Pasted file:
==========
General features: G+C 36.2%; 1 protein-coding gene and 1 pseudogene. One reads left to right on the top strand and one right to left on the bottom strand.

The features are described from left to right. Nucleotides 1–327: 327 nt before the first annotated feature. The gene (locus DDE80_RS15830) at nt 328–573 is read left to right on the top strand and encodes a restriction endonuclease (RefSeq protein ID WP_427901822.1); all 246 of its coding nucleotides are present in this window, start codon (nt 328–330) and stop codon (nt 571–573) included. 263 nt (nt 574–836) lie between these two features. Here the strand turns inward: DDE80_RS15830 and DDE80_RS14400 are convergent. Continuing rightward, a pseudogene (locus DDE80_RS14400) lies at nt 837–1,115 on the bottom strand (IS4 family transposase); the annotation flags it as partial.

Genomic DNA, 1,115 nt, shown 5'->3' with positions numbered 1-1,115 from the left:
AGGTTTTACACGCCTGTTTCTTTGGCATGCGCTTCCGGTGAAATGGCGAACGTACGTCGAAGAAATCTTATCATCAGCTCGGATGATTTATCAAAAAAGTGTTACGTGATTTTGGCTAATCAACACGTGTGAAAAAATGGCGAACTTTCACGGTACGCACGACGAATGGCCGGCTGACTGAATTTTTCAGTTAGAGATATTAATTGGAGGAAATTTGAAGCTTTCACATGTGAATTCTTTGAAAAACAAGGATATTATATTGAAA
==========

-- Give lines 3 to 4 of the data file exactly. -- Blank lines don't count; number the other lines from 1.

Genomic DNA, 1,115 nt, shown 5'->3' with positions numbered 1-1,115 from the left:
AGGTTTTACACGCCTGTTTCTTTGGCATGCGCTTCCGGTGAAATGGCGAACGTACGTCGAAGAAATCTTATCATCAGCTCGGATGATTTATCAAAAAAGTGTTACGTGATTTTGGCTAATCAACACGTGTGAAAAAATGGCGAACTTTCACGGTACGCACGACGAATGGCCGGCTGACTGAATTTTTCAGTTAGAGATATTAATTGGAGGAAATTTGAAGCTTTCACATGTGAATTCTTTGAAAAACAAGGATATTATATTGAAA